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ACC Spotlight: UNC vs VT

By Dave Holcomb
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Dave Holcomb previews North Carolina and Virginia Tech.

The big Saturday in the ACC kicks off at noon between Virginia Tech and North Carolina, both of whom enter the showdown ranked. Each program sits at 2-0 but are also in dire need of consistency.

Because of COVID-19, both teams will be playing back-to-back weeks for the first time in 2020. The team to find its offensive rhythm first is likely to be the winner.

All signs point to the Clemson-Miami showdown having the bigger impact on the ACC championship race. While that’s likely true, don’t sleep on the Virginia Tech-North Carolina matchup either. In a crowded one-standing setup this fall, the Hokies-Tar Heels showdown could have a major impact on the race to the top two spots in the conference as well.

The Virginia Tech-North Carolina contest will also include one of the best matchups of the entire ACC season.

As expected, North Carolina relied on its defense to beat Boston College last week while its offense continued to search for chemistry. Tar Heels quarterback Sam Howell threw two touchdowns and averaged 8.7 yards per attempt in the victory, but he completed just 53.8 percent of his passes and threw an interception.

While Howell hasn’t played poorly, he’s left a little to be desired with three touchdowns versus three interceptions. North Carolina is scoring 28.5 points per game, which is a good average, but it’s also 10 points per contest fewer than what the Tar Heels posted in their final three ACC games and bowl matchup last year.

To truly get going, the North Carolina offense must involve senior wide receiver Dazz Newsome much more. Through two games, he only has three catches for 31 yards. Newsome contributes on special teams as well, but that’s simply not enough production from one of the team’s best weapons. Last year, he led the Tar Heels with 72 catches and posted 1,018 yards with 10 touchdowns.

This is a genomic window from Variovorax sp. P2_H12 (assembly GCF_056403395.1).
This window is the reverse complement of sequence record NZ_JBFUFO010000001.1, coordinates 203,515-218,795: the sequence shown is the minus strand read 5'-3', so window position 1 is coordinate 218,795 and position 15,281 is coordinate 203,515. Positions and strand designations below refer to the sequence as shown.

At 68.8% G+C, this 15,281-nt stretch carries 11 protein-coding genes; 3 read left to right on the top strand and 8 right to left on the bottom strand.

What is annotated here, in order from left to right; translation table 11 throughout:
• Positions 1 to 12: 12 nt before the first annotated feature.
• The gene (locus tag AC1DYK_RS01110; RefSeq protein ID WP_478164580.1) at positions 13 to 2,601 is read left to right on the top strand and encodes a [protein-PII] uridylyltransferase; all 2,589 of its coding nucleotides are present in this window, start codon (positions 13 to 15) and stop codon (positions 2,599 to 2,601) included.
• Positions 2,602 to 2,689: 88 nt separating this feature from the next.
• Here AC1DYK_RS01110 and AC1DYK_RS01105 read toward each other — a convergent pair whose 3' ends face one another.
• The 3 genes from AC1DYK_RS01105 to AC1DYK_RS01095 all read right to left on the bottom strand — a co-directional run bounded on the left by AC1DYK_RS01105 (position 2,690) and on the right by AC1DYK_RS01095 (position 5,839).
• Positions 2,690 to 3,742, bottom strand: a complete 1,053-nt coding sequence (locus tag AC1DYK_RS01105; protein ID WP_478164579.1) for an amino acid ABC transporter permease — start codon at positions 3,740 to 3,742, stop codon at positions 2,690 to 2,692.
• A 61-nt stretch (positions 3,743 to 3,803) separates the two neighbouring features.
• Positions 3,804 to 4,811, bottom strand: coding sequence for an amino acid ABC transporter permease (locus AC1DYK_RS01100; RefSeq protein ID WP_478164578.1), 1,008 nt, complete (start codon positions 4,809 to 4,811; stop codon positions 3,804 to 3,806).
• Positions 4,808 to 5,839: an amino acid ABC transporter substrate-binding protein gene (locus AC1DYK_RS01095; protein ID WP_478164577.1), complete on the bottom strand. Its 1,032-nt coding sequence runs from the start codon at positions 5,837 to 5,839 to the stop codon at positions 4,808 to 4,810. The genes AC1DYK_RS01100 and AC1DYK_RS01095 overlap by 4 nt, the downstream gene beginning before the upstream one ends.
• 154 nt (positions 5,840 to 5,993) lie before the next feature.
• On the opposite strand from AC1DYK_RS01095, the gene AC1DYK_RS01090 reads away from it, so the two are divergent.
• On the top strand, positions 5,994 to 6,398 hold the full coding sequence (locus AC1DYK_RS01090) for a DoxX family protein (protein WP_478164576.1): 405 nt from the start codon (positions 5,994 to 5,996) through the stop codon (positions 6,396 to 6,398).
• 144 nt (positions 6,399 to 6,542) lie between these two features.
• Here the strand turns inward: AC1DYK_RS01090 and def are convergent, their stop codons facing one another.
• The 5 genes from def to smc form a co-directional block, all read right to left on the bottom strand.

Two games is a small sample, but through the first few weeks, Virginia Tech’s defensive weakness has been stopping the pass. In the ACC, the Hokies are ranked eighth in yards allowed per pass attempt and 10th in passing yards permitted per game. But the Hokies do have three interceptions, including at least one in each of the games they’ve played.

While pressure mounts for Howell to get his offense firing on all cylinders, Virginia Tech is still determining who will start behind center this Saturday. Hendon Hooker entered the season as the expected starter at quarterback, but he has missed time because of COVID-19. In his absence, Braxton Burmeister and Quincy Patterson have played all the snaps behind center.

Patterson has supplied two touchdowns in just six pass attempts this year, but he didn’t see the field last weekend against Duke. Burmeister received every snap despite only completing 36 percent of his passes for 163 yards with a touchdown and an interception.

Senior running back Khalil Herbert has carried the Virginia Tech offense early this season. He has rushed for 311 yards and three touchdowns on just 25 carries, averaging a whopping 12.4 yards per carry. He rushed for 207 yards against Duke.

With that tremendous success, Herbert rushing against the North Carolina defense figures to be one of the most intriguing matchups in the ACC not just this weekend but the entire season. The Tar Heels defense is ranked first and second in rushing yards allowed per game and rushing yards yielded per carry in the ACC this season. North Carolina has allowed 54 rushing yards per game, which is also first nationally.

While Herbert could easily raise that average, he might not be able to carry the Virginia Tech offense as he has the last two games. That will make coach Justin Fuente’s decision of who plays quarterback all that much more important.

The Tar Heels have been great at stopping the run, but they are last in the ACC in takeaways and turnover differential. Even if Herbert doesn’t explode for big runs like he did against Duke, the Hokies should remain patient with their ground game and wait to see if they can capitalize on a takeaway. Virginia Tech has an even turnover differential.

There’s still a long way to go in the ACC season, but North Carolina will not play Clemson, and Virginia Tech avoids Notre Dame on the schedule. Whichever offense gets rolling the quickest Saturday will have the advantage both in this game and the rest of the season in the ACC championship race.

Prediction: North Carolina 28, Virginia Tech 21